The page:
Camden County’s Gateway Park Long-Awaited Opening Is Celebrated

Nearly 20 years after Admiral Wilson Boulevard was cleared of shuttered and seedy businesses before the 2000 Republican National Convention, the land is opening as a park.

The 25-acre, half-mile tract of land — situated between the Cooper River and the Boulevard — has been turned into Gateway Park, the Camden County Freeholders recently announced.

“The businesses that once sat at the site of Gateway Park were razed nearly 20 years ago, but the impact of what they left behind lasted long after they were gone,” said Camden County Freeholder Jeffrey Nash. “Today, I’m thrilled to say that the site has been remediated and can finally be opened to the public in its entirety.”

When Gov. Christie Whitman’s administration cleared the area to make it more visually appealing to visitors crossing the bridge for the Philadelphia convention, the plan was for the Delaware River Port Authority to begin work to turn it into a county park immediately. However, there were long delays over safety concerns. The discovery of leftover, previously unknown underground petroleum product-holding tanks brought on years of delay. The park has finally been completely remediated and is ready for future development, according to the county.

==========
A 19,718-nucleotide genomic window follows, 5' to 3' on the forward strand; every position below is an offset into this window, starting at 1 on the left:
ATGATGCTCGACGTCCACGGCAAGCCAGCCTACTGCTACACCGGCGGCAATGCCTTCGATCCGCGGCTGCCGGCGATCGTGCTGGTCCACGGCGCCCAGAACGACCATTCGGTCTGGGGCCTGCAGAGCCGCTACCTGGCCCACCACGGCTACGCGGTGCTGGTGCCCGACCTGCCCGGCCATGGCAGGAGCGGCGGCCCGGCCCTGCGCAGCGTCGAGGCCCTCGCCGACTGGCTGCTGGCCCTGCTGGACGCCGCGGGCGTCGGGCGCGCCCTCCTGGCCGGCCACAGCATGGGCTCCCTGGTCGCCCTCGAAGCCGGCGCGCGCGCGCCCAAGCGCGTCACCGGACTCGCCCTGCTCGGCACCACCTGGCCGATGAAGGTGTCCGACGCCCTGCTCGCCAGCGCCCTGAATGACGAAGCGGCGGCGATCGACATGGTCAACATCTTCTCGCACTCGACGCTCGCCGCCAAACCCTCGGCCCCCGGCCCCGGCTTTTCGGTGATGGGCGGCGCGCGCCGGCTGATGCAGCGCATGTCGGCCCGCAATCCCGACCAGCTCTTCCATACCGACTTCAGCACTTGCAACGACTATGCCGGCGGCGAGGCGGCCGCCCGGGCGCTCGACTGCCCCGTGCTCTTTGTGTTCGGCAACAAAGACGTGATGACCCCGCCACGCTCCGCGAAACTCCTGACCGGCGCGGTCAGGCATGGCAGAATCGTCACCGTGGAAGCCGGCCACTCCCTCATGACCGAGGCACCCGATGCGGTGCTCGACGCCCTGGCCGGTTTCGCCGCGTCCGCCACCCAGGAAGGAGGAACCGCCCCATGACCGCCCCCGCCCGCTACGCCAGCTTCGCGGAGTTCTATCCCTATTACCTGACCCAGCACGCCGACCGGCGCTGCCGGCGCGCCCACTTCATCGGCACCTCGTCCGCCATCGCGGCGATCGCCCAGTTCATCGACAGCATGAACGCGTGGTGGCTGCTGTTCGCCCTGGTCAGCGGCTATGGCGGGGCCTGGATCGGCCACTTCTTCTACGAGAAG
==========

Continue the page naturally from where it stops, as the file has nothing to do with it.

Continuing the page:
For local residents, this is welcoming news.

“For me, this is part of the transformation of the city; it’s another place for our families and children to play and enjoy nature”, says Martha Chavis, a Camden resident and member of Friends of Cooper River West. “It’s a stretch of the river that has been closed for decades from use and now our community can finally have access to it. I can’t wait to get my bike out and ride through the park and enjoy the spectacular greenway along Cooper River.”

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